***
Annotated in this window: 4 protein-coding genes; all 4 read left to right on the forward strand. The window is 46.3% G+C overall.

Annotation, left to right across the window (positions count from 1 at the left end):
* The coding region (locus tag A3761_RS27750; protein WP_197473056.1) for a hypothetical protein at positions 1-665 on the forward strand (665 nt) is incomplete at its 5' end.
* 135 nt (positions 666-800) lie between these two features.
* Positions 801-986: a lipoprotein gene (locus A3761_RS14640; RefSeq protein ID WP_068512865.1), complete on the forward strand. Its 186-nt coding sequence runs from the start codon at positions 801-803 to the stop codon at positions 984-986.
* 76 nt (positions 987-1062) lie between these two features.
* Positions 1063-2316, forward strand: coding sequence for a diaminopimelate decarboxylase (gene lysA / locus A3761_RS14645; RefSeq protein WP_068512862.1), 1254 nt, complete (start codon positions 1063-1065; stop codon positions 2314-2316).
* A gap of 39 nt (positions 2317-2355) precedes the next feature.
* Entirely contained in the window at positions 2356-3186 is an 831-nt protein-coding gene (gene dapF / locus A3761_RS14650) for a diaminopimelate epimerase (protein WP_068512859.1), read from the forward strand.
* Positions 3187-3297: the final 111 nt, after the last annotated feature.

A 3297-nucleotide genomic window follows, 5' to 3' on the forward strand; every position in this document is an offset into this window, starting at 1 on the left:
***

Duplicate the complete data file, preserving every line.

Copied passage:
Annotated in this window: 4 protein-coding genes; all 4 read left to right on the forward strand. The window is 46.3% G+C overall.

Annotation, left to right across the window (positions count from 1 at the left end):
* The coding region (locus tag A3761_RS27750; protein WP_197473056.1) for a hypothetical protein at positions 1-665 on the forward strand (665 nt) is incomplete at its 5' end.
* 135 nt (positions 666-800) lie between these two features.
* Positions 801-986: a lipoprotein gene (locus A3761_RS14640; RefSeq protein ID WP_068512865.1), complete on the forward strand. Its 186-nt coding sequence runs from the start codon at positions 801-803 to the stop codon at positions 984-986.
* 76 nt (positions 987-1062) lie between these two features.
* Positions 1063-2316, forward strand: coding sequence for a diaminopimelate decarboxylase (gene lysA / locus A3761_RS14645; RefSeq protein WP_068512862.1), 1254 nt, complete (start codon positions 1063-1065; stop codon positions 2314-2316).
* A gap of 39 nt (positions 2317-2355) precedes the next feature.
* Entirely contained in the window at positions 2356-3186 is an 831-nt protein-coding gene (gene dapF / locus A3761_RS14650) for a diaminopimelate epimerase (protein WP_068512859.1), read from the forward strand.
* Positions 3187-3297: the final 111 nt, after the last annotated feature.

A 3297-nucleotide genomic window follows, 5' to 3' on the forward strand; every position in this document is an offset into this window, starting at 1 on the left: